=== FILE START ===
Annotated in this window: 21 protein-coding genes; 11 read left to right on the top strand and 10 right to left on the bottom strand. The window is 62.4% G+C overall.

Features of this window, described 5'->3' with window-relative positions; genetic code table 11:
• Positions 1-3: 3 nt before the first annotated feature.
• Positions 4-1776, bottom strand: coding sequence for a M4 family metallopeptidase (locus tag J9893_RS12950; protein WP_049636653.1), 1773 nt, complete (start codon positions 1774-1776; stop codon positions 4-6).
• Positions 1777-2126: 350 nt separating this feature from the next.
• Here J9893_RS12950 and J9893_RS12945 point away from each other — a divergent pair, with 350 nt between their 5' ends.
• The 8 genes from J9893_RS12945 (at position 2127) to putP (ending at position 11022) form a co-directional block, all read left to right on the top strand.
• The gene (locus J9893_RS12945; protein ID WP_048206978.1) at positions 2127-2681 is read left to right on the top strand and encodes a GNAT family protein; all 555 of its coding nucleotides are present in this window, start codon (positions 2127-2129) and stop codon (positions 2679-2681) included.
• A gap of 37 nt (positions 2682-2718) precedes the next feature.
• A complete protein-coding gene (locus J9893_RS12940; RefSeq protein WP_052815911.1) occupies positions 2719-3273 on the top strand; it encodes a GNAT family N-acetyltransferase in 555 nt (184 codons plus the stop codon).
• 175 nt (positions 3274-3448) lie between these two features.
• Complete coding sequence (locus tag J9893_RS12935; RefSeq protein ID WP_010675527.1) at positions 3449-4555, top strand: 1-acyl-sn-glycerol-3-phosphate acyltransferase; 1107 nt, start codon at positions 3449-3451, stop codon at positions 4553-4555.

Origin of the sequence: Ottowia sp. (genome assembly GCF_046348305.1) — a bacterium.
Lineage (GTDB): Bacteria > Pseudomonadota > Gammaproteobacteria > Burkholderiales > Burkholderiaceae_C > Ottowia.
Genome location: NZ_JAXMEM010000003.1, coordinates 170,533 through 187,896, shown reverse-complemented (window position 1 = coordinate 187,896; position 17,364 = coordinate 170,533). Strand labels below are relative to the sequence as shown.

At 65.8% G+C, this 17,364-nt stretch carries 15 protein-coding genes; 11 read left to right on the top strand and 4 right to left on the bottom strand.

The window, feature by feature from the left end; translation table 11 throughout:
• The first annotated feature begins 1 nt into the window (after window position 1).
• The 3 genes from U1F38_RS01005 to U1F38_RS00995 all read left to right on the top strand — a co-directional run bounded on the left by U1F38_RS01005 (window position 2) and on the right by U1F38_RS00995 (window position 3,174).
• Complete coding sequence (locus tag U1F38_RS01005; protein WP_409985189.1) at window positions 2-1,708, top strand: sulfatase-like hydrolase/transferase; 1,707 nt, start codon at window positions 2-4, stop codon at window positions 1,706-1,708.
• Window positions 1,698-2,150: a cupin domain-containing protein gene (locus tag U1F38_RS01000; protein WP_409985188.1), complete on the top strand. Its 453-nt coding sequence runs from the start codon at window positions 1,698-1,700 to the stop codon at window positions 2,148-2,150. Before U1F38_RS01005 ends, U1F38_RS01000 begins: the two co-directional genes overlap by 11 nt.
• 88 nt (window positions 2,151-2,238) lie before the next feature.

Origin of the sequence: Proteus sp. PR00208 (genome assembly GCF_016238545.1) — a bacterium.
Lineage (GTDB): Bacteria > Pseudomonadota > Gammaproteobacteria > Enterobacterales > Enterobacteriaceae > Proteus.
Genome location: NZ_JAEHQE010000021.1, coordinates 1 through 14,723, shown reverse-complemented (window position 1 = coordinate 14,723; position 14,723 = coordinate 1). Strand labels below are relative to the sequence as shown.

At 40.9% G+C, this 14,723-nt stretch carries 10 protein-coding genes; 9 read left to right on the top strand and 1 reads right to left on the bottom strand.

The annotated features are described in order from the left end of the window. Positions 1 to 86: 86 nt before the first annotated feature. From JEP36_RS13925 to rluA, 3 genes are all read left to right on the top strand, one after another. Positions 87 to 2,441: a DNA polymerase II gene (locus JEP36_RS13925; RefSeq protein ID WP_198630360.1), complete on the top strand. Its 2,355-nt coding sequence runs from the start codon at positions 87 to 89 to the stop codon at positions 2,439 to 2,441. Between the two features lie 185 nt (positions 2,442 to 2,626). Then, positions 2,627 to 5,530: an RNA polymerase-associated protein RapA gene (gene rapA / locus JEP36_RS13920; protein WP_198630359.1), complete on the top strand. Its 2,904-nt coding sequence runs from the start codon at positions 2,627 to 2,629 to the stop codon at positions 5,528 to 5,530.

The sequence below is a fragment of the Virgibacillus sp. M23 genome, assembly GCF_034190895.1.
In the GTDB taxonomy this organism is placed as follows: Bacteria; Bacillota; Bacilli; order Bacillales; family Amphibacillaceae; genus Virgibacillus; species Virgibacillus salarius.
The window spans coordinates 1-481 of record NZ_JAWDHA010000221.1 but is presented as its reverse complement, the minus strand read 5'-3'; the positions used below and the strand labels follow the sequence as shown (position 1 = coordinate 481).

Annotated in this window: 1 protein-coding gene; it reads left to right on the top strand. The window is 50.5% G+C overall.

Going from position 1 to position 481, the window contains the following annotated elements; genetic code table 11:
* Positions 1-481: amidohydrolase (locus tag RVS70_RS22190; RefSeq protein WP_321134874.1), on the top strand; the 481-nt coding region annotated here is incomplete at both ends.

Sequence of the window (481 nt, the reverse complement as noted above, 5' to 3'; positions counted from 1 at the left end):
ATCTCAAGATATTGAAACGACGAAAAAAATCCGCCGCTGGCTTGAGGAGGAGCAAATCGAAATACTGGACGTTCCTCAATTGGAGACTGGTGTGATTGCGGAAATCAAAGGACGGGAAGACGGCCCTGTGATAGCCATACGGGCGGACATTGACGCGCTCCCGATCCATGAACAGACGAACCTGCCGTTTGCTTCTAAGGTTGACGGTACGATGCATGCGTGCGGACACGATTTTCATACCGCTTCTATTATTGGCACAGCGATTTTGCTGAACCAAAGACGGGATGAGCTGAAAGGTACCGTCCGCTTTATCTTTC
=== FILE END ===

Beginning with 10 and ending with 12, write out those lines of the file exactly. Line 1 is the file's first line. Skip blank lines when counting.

• A complete protein-coding gene (locus J9893_RS12940; RefSeq protein WP_052815911.1) occupies positions 2719-3273 on the top strand; it encodes a GNAT family N-acetyltransferase in 555 nt (184 codons plus the stop codon).
• 175 nt (positions 3274-3448) lie between these two features.
• Complete coding sequence (locus tag J9893_RS12935; RefSeq protein ID WP_010675527.1) at positions 3449-4555, top strand: 1-acyl-sn-glycerol-3-phosphate acyltransferase; 1107 nt, start codon at positions 3449-3451, stop codon at positions 4553-4555.